Cody Wilson and his 3D Printed Liberator pistol.

Cody Wilson and his 3D Printed Liberator pistol.

There has been an ongoing debate over how to deal with 3D printable firearms raging for years now. Granted, it is only simmering for the moment, but depending on the outcome of Cody Wilson’s ongoing lawsuit, and the fact that guns are likely to be a hot topic of debate in next year’s Presidential election, a new political battle could be brewing. While the government and the general public continues to misunderstand the technology, the 3D printing industry continues to brace for the worst; legislation that asks them to do the impossible and prevent guns from being printed. The desire to ban 3D printed guns seems to be based on a lot of inaccurate information about what an entirely 3D printed gun can actually do, which is not much.

The Liberator for instance, the 3D printed gun created by Wilson, certainly isn’t harmless, but it is by no means an especially deadly weapon and probably won’t be for years to come. At the moment it can typically only fire a single shot, and even then is at risk of blowing up the gun rather than successfully firing a bullet. But whatever the final outcome of the debate, it is probably all going to be for nothing, as the real threat, if it could be called one, probably isn’t going to be a 3D printed gun but 3D printed ammunition.

3dp_bronzebullet_closeOne of the more popular regulation proposals currently making the rounds is targeting ammunition rather than actual firearms. The idea of heavily monitoring the sale of bullets, and throwing a significant tax onto them as well, while still controversial, still seems more popular than specific firearm restrictions. But that isn’t going to be very effective when bullets can simply be 3D printed at home. We are realistically more than a decade away from a 3D printable firearm that is going to be as useful and deadly as a traditionally manufactured firearm, however 3D printable bullets are just around the corner.

3dp_bronzebullet_loadingOver the weekend the guys from YouTube channel Taofledermaus tested out some 3D printed shotgun slugs, and they ended up being surprisingly effective. Taofledermaus is a channel that makes videos of a wide variety of weird and oddball rounds being shot from firearms just to see what happens, so they were probably the perfect choice to test out 3D printed bullets. The shotgun slugs were 3D printed for them by a fellow YouTube channel printed them in a bronze filament, which is PLA infused with actual metal powder.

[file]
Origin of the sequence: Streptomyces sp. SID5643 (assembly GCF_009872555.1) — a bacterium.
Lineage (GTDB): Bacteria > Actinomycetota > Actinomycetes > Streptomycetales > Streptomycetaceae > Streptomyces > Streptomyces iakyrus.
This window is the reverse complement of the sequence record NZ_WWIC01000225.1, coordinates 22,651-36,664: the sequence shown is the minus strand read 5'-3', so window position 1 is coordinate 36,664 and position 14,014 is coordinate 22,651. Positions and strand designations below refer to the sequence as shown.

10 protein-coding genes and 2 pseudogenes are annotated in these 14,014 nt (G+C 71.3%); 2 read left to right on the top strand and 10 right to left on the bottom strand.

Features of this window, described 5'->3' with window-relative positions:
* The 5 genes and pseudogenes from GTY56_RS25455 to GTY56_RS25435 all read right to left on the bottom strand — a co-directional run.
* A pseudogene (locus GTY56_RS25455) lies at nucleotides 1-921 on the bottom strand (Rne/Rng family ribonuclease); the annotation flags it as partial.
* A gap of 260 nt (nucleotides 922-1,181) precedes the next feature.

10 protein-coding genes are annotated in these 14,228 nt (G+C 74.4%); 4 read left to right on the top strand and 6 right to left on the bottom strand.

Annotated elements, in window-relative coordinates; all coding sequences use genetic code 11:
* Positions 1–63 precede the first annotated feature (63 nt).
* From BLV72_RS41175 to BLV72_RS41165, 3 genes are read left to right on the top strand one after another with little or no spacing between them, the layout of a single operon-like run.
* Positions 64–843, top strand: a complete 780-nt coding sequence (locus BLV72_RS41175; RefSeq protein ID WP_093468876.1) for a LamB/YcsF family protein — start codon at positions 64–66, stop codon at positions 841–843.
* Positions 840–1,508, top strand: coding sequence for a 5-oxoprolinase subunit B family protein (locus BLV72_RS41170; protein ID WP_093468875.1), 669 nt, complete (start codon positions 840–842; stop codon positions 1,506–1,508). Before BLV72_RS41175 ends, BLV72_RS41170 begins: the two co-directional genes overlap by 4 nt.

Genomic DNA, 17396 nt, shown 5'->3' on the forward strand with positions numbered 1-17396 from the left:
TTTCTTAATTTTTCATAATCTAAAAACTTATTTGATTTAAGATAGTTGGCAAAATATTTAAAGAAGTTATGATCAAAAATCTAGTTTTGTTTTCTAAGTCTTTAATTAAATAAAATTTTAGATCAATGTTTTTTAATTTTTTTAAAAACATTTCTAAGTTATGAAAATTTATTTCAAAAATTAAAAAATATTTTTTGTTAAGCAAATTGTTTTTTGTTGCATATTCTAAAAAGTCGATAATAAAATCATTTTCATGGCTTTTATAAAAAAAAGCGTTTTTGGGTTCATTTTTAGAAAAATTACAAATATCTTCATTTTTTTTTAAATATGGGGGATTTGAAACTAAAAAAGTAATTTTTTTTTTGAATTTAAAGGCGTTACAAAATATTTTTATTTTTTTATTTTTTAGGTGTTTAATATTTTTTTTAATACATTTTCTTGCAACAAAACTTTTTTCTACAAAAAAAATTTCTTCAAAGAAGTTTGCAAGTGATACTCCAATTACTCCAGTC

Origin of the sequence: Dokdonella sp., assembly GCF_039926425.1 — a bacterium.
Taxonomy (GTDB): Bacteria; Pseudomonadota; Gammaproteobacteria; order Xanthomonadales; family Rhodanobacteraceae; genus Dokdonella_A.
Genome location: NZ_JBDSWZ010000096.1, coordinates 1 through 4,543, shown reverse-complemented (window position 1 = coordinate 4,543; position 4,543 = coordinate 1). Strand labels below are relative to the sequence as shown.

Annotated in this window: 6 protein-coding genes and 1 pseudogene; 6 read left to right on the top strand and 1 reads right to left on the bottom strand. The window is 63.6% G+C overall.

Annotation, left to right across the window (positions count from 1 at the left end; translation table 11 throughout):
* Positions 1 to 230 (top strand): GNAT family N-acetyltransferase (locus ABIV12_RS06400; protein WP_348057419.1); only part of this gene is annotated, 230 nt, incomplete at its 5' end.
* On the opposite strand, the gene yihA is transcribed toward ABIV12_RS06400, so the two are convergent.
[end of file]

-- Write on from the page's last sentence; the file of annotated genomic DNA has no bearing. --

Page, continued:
3dp_bronzebullet_waterbottleWhile there have been several attempts to 3D print rounds before, most plastic bullets aren’t very reliable or dangerous, mainly because PLA or ABS are relatively lightweight and fragile. But that isn’t really a problem for bronzeFill 3D printer filament, which is considerably heavier thanks to the metal powder the PLA is mixed with. While the guys from Taofledermaus didn’t expect much, the added weight of the slugs seemed to work and they found themselves more than surprised by the results.

Each 70 caliber slug is about two inches long, weighs about 21 grams, and was loaded into a standard shotgun shell. The guys set up a series of objects to shoot their bronze rounds at, including a jug of water and a large piece of scrap metal. The slugs ended up firing extremely straight and as you can see from the video, they did actually do a fair amount of damage to the targets.

You can see the test firing of the 3D printed bronze shotgun slugs here:

The Taofledermaus guys seemed to be having a lot of fun with their 3D printed ammunition, and it would certainly suck to be hit with one. However I wouldn’t expect 3D printed ammunition to be anything worth worrying about for a few years, especially while traditionally manufactured ammo is still inexpensive and readily available. For now 3D printed guns remain what they have always been, a novelty reserved for gun hobbyists. But this video proves that 3D printed ammunition is a lot more viable as an actual usable product than a 3D printed gun, so if the price ends up rising do to regulation and taxes, this is something that could easily happen now.

What do you think about these shells?  Discuss in the 3D Printed Bronze Shotgun Shell forum thread on 3DPB.com.

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